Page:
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The Power of Molecular Biological Techniques

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									The Power of Molecular
 Biological Techniques

        Mark E. Sobel, MD, PhD
            Executive Officer
American Society for Investigative Pathology
           mesobel@asip.org
              www.asip.org
                Overview

I.    Introduction to Molecular Pathology

II.   DNA, Restriction Enzymes,
      Hybridization, PCR

III. Introduction to the Genome

IV. Applications to Molecular Medicine:
    SNPs and Chips
        TEST YOUR SCIENCE LITERACY
     Adapted from Dave Barry, Miami Herald

           Explain in your own words, what is DNA?

1.    DNA is deoxyribonucleicantidisestablishmentarianism, a
      complex string of syllables found inside your body in tiny
      genes called chromosomes.

2.    The information in your DNA determines your unique
      biological characteristics, such as eye color, Social
      Security number, and age. There is surprisingly little
      difference between DNA in humans, Democrats, and
      Republicans.
Highly Sensitive and Specific
     by “Orders of Magnitude”




                    from Powers of Ten, by Charles and Ray Eames
     BIOLOGY: THE STUDY OF LIFE



1.   WHOLE ORGANISMS
2.   ORGANS
3.   TISSUES
4.   CELLS
5.   INTRACELLULAR ORGANELLES
6.   CHEMICAL COMPONENTS
  CHEMICAL COMPONENTS OF LIFE



1. PROTEINS
2. LIPIDS
3. NUCLEIC ACIDS:
 •   DNA
 •   RNA
 MOLECULAR BIOLOGY TECHNIQUES


Molecular biology techniques
utilize DNA, RNA, and enzymes
that interact with nucleic acids to
understand biology at a molecular
level.
      MOLECULAR PATHOLOGY


Molecular Pathology is a subspecialty
of pathology that utilizes molecular
biology techniques to:
•Detect normal and disease states
(diagnosis)
•Predict disease progression
(prognosis)
    SUBSPECIALTIES OF
   MOLECULAR PATHOLOGY
•INHERITED DISEASES (GENETICS)
  – Cystic fibrosis
  – Sickle cell anemia
  – Predispositions to cancer
•INFECTIOUS DISEASES
  – Bacteria
  – Viruses
  – Fungi
    SUBSPECIALTIES OF
   MOLECULAR PATHOLOGY

•HEMATOPATHOLOGY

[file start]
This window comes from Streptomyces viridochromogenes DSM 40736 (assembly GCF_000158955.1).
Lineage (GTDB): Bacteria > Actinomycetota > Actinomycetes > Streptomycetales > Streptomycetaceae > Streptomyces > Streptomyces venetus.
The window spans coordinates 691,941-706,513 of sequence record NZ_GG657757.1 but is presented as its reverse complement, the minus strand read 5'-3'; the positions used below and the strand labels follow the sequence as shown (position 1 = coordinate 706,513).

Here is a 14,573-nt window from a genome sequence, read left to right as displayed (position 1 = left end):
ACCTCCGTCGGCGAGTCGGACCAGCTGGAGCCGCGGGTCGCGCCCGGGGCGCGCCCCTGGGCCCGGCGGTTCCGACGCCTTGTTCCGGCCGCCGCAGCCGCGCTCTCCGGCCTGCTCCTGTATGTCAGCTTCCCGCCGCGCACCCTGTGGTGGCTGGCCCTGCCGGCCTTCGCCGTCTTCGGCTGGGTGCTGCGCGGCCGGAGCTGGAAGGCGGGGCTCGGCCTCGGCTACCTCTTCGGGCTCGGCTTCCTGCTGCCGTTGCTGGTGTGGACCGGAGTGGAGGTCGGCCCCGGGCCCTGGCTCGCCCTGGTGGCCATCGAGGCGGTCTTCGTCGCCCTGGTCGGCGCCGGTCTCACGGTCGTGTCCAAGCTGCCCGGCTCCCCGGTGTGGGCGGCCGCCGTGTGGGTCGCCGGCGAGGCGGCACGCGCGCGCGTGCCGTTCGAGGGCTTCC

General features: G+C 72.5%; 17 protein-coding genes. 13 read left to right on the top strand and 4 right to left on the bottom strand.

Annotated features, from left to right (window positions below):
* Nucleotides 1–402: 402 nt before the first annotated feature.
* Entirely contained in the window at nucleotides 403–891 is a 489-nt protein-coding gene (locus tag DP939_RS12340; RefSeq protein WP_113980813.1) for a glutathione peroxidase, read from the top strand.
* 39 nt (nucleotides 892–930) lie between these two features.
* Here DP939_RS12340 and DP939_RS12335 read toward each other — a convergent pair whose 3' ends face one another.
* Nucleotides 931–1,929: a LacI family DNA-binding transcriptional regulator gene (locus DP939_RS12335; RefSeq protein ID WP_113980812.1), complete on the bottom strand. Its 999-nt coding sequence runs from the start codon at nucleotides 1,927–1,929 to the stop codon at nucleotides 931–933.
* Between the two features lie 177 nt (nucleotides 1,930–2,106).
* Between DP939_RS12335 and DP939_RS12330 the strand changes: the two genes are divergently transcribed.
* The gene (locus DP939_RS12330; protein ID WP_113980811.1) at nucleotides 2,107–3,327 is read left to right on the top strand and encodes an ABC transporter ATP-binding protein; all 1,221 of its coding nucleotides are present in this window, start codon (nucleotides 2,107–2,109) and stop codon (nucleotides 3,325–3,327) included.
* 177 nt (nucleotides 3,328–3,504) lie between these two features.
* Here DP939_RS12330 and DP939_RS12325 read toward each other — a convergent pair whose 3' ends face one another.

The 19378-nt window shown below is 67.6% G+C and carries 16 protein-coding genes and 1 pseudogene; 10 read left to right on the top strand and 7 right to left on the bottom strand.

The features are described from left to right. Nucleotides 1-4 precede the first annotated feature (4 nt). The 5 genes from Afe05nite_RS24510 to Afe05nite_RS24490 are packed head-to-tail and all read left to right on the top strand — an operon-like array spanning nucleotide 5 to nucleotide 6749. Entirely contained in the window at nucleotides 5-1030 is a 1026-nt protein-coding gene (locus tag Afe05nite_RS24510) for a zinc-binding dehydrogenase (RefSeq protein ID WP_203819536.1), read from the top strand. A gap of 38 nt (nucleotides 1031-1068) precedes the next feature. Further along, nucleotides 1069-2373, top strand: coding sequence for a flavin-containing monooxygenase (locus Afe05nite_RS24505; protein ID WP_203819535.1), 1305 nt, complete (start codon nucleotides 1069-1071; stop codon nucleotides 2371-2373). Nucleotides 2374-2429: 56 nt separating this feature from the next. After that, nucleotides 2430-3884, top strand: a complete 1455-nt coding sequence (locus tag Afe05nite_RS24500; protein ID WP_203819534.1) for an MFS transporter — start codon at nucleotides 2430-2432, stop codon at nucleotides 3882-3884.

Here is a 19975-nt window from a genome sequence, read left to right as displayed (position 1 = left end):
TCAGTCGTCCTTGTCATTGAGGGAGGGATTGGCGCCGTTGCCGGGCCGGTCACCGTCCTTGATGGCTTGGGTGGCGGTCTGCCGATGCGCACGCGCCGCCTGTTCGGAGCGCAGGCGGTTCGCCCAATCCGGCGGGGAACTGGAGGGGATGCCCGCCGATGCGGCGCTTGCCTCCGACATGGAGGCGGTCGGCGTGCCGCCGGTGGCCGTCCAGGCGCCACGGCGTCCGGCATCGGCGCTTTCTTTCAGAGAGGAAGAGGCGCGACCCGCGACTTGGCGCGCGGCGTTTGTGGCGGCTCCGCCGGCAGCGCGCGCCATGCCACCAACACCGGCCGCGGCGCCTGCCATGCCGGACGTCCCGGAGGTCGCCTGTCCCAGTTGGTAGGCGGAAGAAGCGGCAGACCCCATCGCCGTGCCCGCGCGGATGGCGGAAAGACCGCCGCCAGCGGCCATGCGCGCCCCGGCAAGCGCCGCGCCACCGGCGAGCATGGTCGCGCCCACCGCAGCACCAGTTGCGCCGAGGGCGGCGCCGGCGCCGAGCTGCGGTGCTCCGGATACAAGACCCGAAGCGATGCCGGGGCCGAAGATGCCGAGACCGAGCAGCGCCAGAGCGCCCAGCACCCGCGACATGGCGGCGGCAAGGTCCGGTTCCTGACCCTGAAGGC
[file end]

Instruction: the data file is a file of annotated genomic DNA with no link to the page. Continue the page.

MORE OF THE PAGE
– Leukemias
  – Lymphomas
•SOLID TUMORS
  – Breast cancer
  – Colon cancer
  – Brain cancer
     SUBSPECIALTIES OF
    MOLECULAR PATHOLOGY

•FORENSICS

•IDENTITY TESTING
  – HLA
  – parentage
             NUCLEIC ACIDS
•   Genetic material of all known organisms
•   DNA: deoxyribonucleic acid
•   RNA: ribonucleic acid (e.g., some viruses)
•   Consist of chemically linked sequences of nucleotides
       • Nitrogenous base
       • Pentose- 5-carbon sugar (ribose or deoxyribose)
       • Phosphate group
• The sequence of bases provides the genetic information
                     Bases

• Two types of bases
• Purines are fused five- and six-membered rings
      • Adenine A         DNA RNA
      • Guanine G         DNA RNA
• Pyrimidines are six-membered rings
      • Cytosine C        DNA RNA
      • Thymine T         DNA
      • Uracil    U             RNA
                Base-pairing

• Hydrogen bonds are relatively weak bonds
  compared to covalent bonds
• Hydrogen bonds can form between a pyrimidine
  and a purine

• Watson-Crick base-pairing rules
     •A T
     •G C
                          Hydrogen Bonds
          H   H
                                              H
      H       C           O
                                      H                       N        H
                      C                   N
Thymine           C                                               C
                                              C       C
     H        C           N                                           Adenine
                                  H                               N
                                          N               C
                  N   C
                                              C       N
                          O
                                          H

                      H

              H           N
                              H
                      C                                       N       H
Cytosine          C                       O
                                                                  C
      H       C           N                   C       C
                                                                      Guanine
                                      H                           N
                  N   C                   N               C
                          O                           N
                                              C

                                          N
                                      H           H
               DNA: Helix
                                      3’

5’                                         5’

     3’

 In general, DNA is double-stranded.
 Double-stranded (ds) DNA takes the